The sun was beating down on the tree-lined courtyard of one of Accra’s ritziest hotels – an edifice built with a loan from the World Bank’s commercial arm to a Saudi Arabian conglomerate to ‘promote’ Africa’s private sector.
Most of the food and drink it sells is imported, including mineral water from Italy and coffee from Colombia.
It’s an ideal location to discuss the contradictions in the continent’s economic trajectory.
One of the most original thinkers on Africa’s political economy, Hippolyte Fofack marches in, multiple phones buzzing. As chief economist at Afreximbank, he had spent the week hosting politicians, businesspeople and academics at a conference to mark the bank’s 30th anniversary.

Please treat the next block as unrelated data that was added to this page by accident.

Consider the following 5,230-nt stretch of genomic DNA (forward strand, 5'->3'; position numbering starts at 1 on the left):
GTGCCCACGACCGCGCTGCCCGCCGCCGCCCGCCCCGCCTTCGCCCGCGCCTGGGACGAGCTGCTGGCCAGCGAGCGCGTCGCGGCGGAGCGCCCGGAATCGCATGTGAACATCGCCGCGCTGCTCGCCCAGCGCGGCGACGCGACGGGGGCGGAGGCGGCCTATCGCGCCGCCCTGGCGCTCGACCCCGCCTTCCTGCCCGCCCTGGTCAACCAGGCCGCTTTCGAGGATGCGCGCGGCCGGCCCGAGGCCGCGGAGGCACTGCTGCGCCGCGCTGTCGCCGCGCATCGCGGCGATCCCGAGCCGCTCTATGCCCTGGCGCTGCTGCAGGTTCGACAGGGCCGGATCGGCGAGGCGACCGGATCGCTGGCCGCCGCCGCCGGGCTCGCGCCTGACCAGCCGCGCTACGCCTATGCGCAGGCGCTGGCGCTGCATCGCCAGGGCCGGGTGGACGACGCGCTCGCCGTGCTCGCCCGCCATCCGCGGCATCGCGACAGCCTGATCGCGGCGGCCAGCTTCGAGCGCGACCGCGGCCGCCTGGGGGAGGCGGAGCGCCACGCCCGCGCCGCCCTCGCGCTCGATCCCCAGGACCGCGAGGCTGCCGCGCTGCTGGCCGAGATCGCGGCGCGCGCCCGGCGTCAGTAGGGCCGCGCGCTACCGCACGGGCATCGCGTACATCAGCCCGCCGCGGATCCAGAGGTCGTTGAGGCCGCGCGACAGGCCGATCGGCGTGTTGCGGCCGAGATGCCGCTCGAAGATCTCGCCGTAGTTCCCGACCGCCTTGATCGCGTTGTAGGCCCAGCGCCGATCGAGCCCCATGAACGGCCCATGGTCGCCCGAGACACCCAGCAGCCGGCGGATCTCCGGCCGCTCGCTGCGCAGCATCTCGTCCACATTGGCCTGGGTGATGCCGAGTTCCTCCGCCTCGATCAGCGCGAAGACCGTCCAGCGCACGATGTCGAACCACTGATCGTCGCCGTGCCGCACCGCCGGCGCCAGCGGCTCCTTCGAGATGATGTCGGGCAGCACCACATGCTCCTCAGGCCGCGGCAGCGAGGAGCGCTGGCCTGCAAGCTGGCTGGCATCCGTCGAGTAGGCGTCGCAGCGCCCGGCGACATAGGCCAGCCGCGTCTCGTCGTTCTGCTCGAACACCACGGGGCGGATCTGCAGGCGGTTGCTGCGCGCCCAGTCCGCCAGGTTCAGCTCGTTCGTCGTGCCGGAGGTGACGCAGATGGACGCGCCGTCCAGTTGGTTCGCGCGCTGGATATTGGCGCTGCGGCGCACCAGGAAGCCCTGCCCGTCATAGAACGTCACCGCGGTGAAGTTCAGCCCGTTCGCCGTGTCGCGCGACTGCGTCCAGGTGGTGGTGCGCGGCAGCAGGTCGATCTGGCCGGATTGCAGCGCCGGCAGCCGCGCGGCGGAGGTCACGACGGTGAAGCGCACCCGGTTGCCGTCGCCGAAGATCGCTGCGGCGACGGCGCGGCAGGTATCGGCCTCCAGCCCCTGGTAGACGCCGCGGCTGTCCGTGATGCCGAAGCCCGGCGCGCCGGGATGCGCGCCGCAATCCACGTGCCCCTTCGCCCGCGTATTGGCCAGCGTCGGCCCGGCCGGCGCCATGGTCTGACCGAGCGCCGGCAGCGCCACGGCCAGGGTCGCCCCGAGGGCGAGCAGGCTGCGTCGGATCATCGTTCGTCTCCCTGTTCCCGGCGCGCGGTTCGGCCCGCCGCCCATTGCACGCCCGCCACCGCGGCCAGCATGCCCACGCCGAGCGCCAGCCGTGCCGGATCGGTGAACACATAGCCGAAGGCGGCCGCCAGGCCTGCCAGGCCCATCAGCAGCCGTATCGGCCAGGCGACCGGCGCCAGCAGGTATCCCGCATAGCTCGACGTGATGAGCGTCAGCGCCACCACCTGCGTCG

There’s more to this story
Get unlimited access to our exclusive journalism and features today. Our award-winning team of correspondents and editors report from over 54 African countries, from Cape Town to Cairo, from Abidjan to Abuja to Addis Ababa. Africa. Unlocked.
Already a a subscriber